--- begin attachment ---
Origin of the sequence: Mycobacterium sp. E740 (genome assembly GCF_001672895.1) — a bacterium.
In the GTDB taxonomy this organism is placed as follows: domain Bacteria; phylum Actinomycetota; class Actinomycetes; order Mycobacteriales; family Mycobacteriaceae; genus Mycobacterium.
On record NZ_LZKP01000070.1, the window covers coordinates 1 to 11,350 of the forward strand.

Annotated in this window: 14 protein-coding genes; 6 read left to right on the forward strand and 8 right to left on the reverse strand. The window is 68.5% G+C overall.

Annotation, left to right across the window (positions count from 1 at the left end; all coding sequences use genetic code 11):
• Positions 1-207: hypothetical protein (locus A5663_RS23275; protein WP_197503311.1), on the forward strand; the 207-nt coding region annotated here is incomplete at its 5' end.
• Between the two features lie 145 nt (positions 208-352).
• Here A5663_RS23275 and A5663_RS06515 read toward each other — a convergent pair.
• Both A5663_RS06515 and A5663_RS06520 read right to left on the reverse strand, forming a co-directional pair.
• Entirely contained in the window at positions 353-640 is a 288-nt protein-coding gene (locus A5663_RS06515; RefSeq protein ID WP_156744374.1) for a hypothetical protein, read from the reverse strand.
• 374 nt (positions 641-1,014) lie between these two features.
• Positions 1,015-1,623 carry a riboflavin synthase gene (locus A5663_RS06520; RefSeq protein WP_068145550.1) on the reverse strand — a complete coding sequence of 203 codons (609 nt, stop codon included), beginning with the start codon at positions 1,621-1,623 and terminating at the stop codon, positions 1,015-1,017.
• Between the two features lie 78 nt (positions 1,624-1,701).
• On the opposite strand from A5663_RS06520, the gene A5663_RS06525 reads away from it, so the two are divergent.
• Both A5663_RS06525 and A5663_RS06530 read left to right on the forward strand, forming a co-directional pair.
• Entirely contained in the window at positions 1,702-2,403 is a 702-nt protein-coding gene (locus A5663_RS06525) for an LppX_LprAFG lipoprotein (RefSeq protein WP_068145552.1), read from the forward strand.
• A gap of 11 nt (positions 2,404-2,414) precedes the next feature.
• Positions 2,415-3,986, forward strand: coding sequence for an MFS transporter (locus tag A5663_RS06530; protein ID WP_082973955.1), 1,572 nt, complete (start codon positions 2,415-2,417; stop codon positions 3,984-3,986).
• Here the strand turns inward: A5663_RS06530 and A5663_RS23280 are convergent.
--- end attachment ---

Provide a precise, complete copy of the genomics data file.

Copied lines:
Origin of the sequence: Mycobacterium sp. E740 (genome assembly GCF_001672895.1) — a bacterium.
In the GTDB taxonomy this organism is placed as follows: domain Bacteria; phylum Actinomycetota; class Actinomycetes; order Mycobacteriales; family Mycobacteriaceae; genus Mycobacterium.
On record NZ_LZKP01000070.1, the window covers coordinates 1 to 11,350 of the forward strand.

Annotated in this window: 14 protein-coding genes; 6 read left to right on the forward strand and 8 right to left on the reverse strand. The window is 68.5% G+C overall.

Annotation, left to right across the window (positions count from 1 at the left end; all coding sequences use genetic code 11):
• Positions 1-207: hypothetical protein (locus A5663_RS23275; protein WP_197503311.1), on the forward strand; the 207-nt coding region annotated here is incomplete at its 5' end.
• Between the two features lie 145 nt (positions 208-352).
• Here A5663_RS23275 and A5663_RS06515 read toward each other — a convergent pair.
• Both A5663_RS06515 and A5663_RS06520 read right to left on the reverse strand, forming a co-directional pair.
• Entirely contained in the window at positions 353-640 is a 288-nt protein-coding gene (locus A5663_RS06515; RefSeq protein ID WP_156744374.1) for a hypothetical protein, read from the reverse strand.
• 374 nt (positions 641-1,014) lie between these two features.
• Positions 1,015-1,623 carry a riboflavin synthase gene (locus A5663_RS06520; RefSeq protein WP_068145550.1) on the reverse strand — a complete coding sequence of 203 codons (609 nt, stop codon included), beginning with the start codon at positions 1,621-1,623 and terminating at the stop codon, positions 1,015-1,017.
• Between the two features lie 78 nt (positions 1,624-1,701).
• On the opposite strand from A5663_RS06520, the gene A5663_RS06525 reads away from it, so the two are divergent.
• Both A5663_RS06525 and A5663_RS06530 read left to right on the forward strand, forming a co-directional pair.
• Entirely contained in the window at positions 1,702-2,403 is a 702-nt protein-coding gene (locus A5663_RS06525) for an LppX_LprAFG lipoprotein (RefSeq protein WP_068145552.1), read from the forward strand.
• A gap of 11 nt (positions 2,404-2,414) precedes the next feature.
• Positions 2,415-3,986, forward strand: coding sequence for an MFS transporter (locus tag A5663_RS06530; protein ID WP_082973955.1), 1,572 nt, complete (start codon positions 2,415-2,417; stop codon positions 3,984-3,986).
• Here the strand turns inward: A5663_RS06530 and A5663_RS23280 are convergent.